Thursday, June 21, 2018

ACA heresy at noon

Once upon a midnight* dreary,
While I pondered weak and weary...

over one more quaint and curious wrinkle in ACA enrollment patterns (New Hampshire enrollment was down 6% in 2018, but subsidized enrollment was up 5%!--why?), I saw something that drew me up short.

I was looking at whether silver loading had created off-exchange discounts in silver plans available in New Hampshire. It had, a little. The plans listed below are the two cheapest silver plans on offer in 2018 to an unsubsidized 50 year-old in Manchester. The top plan is available off-exchange only, the second one both off- and on-exchange. But that's by the way.

discount in off-exchange silver plans in New Hampshire

What arrested me was the deductible -- $6,300 for a silver plan, which is purportedly designed to cover 70% of the average user's medical costs**. Primary care visits ($40) are not subject to the deductible, nor are generic drugs ($15). There's free preventive care as well. But this essentially is catastrophic coverage, of value mainly if you are sick or injured enough to hit the $7,350 yearly out-of-pocket maximum -- and have that much to lose. For that you pay more than a tenth of median household income in the United States. And that's for usually narrow network coverage, which often involves a struggle to find in-network providers and snares people in out-of-network balance billing.

Deductibles at this level for silver plans are still more the exception than the rule for the ACA marketplace. But silver plan deductibles north of $5,000 or more are no longer rare (they averaged $3,600 last year). When the ACA marketplace launched, I was brought up short by bronze plan deductibles then averaging about $5,000. That sticker shock is what turned my attention to enrollee takeup (or failure thereof) of Cost Sharing Reduction (CSR) subsidies -- the ACA's uncertain shield against underinsurance -- which protects most enrollees with incomes below 200% of the Federal Poverty Level from prohibitive cost sharing of the kind illustrated above. About 45% of ACA marketplace enrollees obtain strong CSR, which gives them coverage with a higher actuarial value than that of most employer plans.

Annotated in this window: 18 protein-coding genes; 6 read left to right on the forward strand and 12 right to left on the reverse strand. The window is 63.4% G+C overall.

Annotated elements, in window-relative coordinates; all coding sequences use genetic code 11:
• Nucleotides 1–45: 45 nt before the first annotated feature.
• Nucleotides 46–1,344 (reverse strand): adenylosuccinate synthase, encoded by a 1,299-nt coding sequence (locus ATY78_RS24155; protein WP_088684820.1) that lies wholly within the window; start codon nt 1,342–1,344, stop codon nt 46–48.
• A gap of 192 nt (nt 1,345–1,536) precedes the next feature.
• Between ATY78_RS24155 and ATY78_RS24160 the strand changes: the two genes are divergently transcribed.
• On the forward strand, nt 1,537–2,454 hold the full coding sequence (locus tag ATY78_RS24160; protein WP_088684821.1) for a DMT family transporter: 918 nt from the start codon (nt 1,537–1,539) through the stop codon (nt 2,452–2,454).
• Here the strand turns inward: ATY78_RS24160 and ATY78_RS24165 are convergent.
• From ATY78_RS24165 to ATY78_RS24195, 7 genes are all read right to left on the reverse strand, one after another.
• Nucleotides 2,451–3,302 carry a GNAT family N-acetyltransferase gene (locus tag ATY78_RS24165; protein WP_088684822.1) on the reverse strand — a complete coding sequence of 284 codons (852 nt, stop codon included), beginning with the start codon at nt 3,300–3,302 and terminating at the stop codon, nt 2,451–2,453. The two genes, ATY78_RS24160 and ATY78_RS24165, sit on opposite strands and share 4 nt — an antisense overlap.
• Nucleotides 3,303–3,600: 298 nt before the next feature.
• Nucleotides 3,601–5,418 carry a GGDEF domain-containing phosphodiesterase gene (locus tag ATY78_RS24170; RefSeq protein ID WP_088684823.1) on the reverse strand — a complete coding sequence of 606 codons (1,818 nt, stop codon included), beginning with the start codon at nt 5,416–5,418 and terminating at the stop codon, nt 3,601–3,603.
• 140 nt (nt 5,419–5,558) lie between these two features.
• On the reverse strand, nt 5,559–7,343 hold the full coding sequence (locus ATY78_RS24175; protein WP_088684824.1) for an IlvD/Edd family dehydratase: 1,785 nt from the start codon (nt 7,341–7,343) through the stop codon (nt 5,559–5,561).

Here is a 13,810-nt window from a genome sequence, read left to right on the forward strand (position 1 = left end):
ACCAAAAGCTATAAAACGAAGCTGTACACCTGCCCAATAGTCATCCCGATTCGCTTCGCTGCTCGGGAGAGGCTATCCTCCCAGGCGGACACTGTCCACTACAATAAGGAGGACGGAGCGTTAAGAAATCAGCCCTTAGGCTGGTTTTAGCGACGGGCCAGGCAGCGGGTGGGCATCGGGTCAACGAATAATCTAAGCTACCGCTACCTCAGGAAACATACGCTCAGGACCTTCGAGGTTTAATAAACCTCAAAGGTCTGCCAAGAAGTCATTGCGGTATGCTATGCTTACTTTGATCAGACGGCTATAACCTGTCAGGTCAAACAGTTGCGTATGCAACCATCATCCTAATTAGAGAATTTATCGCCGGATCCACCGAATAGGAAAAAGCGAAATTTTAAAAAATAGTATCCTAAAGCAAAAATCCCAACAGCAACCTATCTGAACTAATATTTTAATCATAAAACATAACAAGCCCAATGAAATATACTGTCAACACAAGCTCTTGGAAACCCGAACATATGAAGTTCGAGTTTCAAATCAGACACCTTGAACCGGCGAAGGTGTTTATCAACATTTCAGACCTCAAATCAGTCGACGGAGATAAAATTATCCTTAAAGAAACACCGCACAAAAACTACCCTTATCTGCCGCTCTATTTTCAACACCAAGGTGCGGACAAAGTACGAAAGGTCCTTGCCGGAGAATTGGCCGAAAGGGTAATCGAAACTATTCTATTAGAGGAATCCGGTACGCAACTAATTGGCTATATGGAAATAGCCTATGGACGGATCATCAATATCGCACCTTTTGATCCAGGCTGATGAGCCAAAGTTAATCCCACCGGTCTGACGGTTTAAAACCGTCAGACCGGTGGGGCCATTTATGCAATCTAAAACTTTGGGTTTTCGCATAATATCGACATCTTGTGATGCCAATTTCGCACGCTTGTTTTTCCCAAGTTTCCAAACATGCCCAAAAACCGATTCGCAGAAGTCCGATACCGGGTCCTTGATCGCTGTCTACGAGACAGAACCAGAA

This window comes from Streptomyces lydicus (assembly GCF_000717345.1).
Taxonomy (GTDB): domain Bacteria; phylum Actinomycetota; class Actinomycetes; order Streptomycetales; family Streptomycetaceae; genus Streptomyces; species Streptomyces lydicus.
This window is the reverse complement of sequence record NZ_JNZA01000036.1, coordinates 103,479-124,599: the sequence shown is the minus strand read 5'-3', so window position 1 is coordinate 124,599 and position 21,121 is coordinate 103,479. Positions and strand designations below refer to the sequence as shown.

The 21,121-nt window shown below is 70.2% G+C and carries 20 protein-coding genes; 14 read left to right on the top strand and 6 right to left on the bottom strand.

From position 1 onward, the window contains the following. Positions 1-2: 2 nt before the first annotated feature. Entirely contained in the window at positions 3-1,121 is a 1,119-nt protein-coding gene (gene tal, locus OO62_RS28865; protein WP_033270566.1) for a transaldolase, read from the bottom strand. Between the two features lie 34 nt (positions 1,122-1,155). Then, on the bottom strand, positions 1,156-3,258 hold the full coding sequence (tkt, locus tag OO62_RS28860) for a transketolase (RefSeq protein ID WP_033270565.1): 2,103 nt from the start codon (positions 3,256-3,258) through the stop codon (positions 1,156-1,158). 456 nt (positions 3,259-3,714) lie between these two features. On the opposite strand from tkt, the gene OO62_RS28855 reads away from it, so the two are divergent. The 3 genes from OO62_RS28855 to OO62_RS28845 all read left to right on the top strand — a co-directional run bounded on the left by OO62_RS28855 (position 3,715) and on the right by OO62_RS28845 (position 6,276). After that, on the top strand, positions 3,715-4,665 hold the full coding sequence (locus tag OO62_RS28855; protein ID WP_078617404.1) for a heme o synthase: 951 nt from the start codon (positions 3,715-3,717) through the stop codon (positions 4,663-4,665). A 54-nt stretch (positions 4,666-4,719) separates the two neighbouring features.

This year, the gold plan discounts ironically generated by Trump's spiteful cutoff of federal funding for CSR mitigated the relentless climb of out-of-pocket costs for some of the more affluent subsidy-eligible enrollees (in the 200-400% FPL range).  Many plans, too, have Swiss-cheese deductibles, with numerous services not subject to the deductible. And catastrophic coverage (which is what most bronze plans and a growing number of silver plans effectively provide) is not without value.

Still, it should be acknowledged that the ACA marketplace has devolved into a travesty in many places and for many enrollees and prospective enrollees. That's particularly true those with incomes above 200% FPL, the threshold below which CSR has a strong impact, and all the more so for about 6 million enrollees in the ACA-compliant market who don't qualify for premium subsidies. Networks are narrow, doubtless snaring many in balance billing, and out-of-pocket costs rise relentlessly as the per-member cost of care rises -- as much because sabotage is degrading the marketplace risk pool as because of medical inflation. For a single 50 year-old with an income of $50,000 for whom all silver plans under $700 per month carry deductibles over $6,000, the term Affordable Care Act is a mockery.